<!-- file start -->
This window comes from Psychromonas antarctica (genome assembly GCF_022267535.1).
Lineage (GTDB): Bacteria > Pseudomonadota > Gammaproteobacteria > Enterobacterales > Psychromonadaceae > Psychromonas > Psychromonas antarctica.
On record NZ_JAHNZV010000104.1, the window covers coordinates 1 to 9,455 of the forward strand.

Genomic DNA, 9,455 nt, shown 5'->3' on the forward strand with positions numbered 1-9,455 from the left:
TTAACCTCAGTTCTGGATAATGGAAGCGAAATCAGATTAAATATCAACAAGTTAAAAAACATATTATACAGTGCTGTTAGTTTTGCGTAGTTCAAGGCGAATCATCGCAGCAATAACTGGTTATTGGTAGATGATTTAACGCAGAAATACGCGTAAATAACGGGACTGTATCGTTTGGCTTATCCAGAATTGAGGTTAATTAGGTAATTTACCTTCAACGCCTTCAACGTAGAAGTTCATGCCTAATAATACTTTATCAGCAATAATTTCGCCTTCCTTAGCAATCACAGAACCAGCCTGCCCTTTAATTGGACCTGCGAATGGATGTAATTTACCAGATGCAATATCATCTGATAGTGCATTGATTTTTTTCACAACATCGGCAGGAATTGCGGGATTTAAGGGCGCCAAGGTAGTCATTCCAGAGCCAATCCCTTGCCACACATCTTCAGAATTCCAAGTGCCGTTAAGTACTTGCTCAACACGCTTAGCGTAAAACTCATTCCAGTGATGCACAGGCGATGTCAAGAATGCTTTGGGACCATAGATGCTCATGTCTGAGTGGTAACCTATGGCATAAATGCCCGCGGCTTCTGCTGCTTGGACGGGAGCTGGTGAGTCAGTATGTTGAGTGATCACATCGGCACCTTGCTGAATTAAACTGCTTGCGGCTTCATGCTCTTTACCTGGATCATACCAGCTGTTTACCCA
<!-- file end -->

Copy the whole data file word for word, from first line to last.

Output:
This window comes from Psychromonas antarctica (genome assembly GCF_022267535.1).
Lineage (GTDB): Bacteria > Pseudomonadota > Gammaproteobacteria > Enterobacterales > Psychromonadaceae > Psychromonas > Psychromonas antarctica.
On record NZ_JAHNZV010000104.1, the window covers coordinates 1 to 9,455 of the forward strand.

Genomic DNA, 9,455 nt, shown 5'->3' on the forward strand with positions numbered 1-9,455 from the left:
TTAACCTCAGTTCTGGATAATGGAAGCGAAATCAGATTAAATATCAACAAGTTAAAAAACATATTATACAGTGCTGTTAGTTTTGCGTAGTTCAAGGCGAATCATCGCAGCAATAACTGGTTATTGGTAGATGATTTAACGCAGAAATACGCGTAAATAACGGGACTGTATCGTTTGGCTTATCCAGAATTGAGGTTAATTAGGTAATTTACCTTCAACGCCTTCAACGTAGAAGTTCATGCCTAATAATACTTTATCAGCAATAATTTCGCCTTCCTTAGCAATCACAGAACCAGCCTGCCCTTTAATTGGACCTGCGAATGGATGTAATTTACCAGATGCAATATCATCTGATAGTGCATTGATTTTTTTCACAACATCGGCAGGAATTGCGGGATTTAAGGGCGCCAAGGTAGTCATTCCAGAGCCAATCCCTTGCCACACATCTTCAGAATTCCAAGTGCCGTTAAGTACTTGCTCAACACGCTTAGCGTAAAACTCATTCCAGTGATGCACAGGCGATGTCAAGAATGCTTTGGGACCATAGATGCTCATGTCTGAGTGGTAACCTATGGCATAAATGCCCGCGGCTTCTGCTGCTTGGACGGGAGCTGGTGAGTCAGTATGTTGAGTGATCACATCGGCACCTTGCTGAATTAAACTGCTTGCGGCTTCATGCTCTTTACCTGGATCATACCAGCTGTTTACCCA